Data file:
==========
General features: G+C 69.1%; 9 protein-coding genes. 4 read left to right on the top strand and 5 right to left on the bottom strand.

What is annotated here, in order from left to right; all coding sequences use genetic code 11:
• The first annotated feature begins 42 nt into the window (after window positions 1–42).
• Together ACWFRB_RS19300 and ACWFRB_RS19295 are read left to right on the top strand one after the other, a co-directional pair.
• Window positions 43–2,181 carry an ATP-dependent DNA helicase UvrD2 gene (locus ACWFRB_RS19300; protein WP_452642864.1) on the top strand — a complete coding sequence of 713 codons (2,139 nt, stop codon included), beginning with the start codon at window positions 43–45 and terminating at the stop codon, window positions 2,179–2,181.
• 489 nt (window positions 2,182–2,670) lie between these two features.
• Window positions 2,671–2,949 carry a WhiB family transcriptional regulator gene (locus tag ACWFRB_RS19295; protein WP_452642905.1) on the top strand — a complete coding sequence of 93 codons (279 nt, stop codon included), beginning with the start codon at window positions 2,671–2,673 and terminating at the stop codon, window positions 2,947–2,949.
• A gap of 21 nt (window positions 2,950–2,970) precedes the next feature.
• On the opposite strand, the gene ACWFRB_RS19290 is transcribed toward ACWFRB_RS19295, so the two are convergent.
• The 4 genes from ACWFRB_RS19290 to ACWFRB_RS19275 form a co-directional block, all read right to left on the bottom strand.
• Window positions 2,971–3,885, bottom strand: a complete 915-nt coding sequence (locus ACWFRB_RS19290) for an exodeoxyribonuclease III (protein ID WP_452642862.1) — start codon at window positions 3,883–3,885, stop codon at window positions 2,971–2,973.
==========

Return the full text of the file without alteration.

General features: G+C 69.1%; 9 protein-coding genes. 4 read left to right on the top strand and 5 right to left on the bottom strand.

What is annotated here, in order from left to right; all coding sequences use genetic code 11:
• The first annotated feature begins 42 nt into the window (after window positions 1–42).
• Together ACWFRB_RS19300 and ACWFRB_RS19295 are read left to right on the top strand one after the other, a co-directional pair.
• Window positions 43–2,181 carry an ATP-dependent DNA helicase UvrD2 gene (locus ACWFRB_RS19300; protein WP_452642864.1) on the top strand — a complete coding sequence of 713 codons (2,139 nt, stop codon included), beginning with the start codon at window positions 43–45 and terminating at the stop codon, window positions 2,179–2,181.
• 489 nt (window positions 2,182–2,670) lie between these two features.
• Window positions 2,671–2,949 carry a WhiB family transcriptional regulator gene (locus tag ACWFRB_RS19295; protein WP_452642905.1) on the top strand — a complete coding sequence of 93 codons (279 nt, stop codon included), beginning with the start codon at window positions 2,671–2,673 and terminating at the stop codon, window positions 2,947–2,949.
• A gap of 21 nt (window positions 2,950–2,970) precedes the next feature.
• On the opposite strand, the gene ACWFRB_RS19290 is transcribed toward ACWFRB_RS19295, so the two are convergent.
• The 4 genes from ACWFRB_RS19290 to ACWFRB_RS19275 form a co-directional block, all read right to left on the bottom strand.
• Window positions 2,971–3,885, bottom strand: a complete 915-nt coding sequence (locus ACWFRB_RS19290) for an exodeoxyribonuclease III (protein ID WP_452642862.1) — start codon at window positions 3,883–3,885, stop codon at window positions 2,971–2,973.